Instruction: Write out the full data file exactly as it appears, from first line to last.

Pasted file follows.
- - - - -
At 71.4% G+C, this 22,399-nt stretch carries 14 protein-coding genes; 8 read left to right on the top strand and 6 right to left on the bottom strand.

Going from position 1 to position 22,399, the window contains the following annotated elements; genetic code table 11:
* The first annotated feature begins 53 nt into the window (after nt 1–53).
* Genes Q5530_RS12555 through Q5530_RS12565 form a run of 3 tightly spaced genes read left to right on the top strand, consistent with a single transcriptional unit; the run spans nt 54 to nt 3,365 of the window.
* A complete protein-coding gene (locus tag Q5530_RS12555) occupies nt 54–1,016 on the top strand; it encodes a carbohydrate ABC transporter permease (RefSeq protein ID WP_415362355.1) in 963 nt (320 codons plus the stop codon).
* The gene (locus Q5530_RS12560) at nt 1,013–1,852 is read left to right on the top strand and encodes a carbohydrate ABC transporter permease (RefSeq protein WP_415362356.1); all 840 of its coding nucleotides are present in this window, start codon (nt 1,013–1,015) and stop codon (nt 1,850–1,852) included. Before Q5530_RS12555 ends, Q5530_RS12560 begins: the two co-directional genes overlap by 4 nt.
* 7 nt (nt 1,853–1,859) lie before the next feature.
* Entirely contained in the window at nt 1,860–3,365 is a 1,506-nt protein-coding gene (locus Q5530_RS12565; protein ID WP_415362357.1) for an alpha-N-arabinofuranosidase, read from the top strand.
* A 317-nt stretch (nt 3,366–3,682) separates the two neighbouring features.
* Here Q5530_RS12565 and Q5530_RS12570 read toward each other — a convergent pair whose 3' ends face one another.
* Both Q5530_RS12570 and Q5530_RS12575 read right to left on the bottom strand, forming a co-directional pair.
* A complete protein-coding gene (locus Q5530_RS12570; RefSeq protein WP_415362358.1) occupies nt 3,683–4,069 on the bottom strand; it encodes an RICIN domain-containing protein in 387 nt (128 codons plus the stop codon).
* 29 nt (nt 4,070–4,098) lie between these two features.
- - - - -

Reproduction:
At 71.4% G+C, this 22,399-nt stretch carries 14 protein-coding genes; 8 read left to right on the top strand and 6 right to left on the bottom strand.

Going from position 1 to position 22,399, the window contains the following annotated elements; genetic code table 11:
* The first annotated feature begins 53 nt into the window (after nt 1–53).
* Genes Q5530_RS12555 through Q5530_RS12565 form a run of 3 tightly spaced genes read left to right on the top strand, consistent with a single transcriptional unit; the run spans nt 54 to nt 3,365 of the window.
* A complete protein-coding gene (locus tag Q5530_RS12555) occupies nt 54–1,016 on the top strand; it encodes a carbohydrate ABC transporter permease (RefSeq protein ID WP_415362355.1) in 963 nt (320 codons plus the stop codon).
* The gene (locus Q5530_RS12560) at nt 1,013–1,852 is read left to right on the top strand and encodes a carbohydrate ABC transporter permease (RefSeq protein WP_415362356.1); all 840 of its coding nucleotides are present in this window, start codon (nt 1,013–1,015) and stop codon (nt 1,850–1,852) included. Before Q5530_RS12555 ends, Q5530_RS12560 begins: the two co-directional genes overlap by 4 nt.
* 7 nt (nt 1,853–1,859) lie before the next feature.
* Entirely contained in the window at nt 1,860–3,365 is a 1,506-nt protein-coding gene (locus Q5530_RS12565; protein ID WP_415362357.1) for an alpha-N-arabinofuranosidase, read from the top strand.
* A 317-nt stretch (nt 3,366–3,682) separates the two neighbouring features.
* Here Q5530_RS12565 and Q5530_RS12570 read toward each other — a convergent pair whose 3' ends face one another.
* Both Q5530_RS12570 and Q5530_RS12575 read right to left on the bottom strand, forming a co-directional pair.
* A complete protein-coding gene (locus Q5530_RS12570; RefSeq protein WP_415362358.1) occupies nt 3,683–4,069 on the bottom strand; it encodes an RICIN domain-containing protein in 387 nt (128 codons plus the stop codon).
* 29 nt (nt 4,070–4,098) lie between these two features.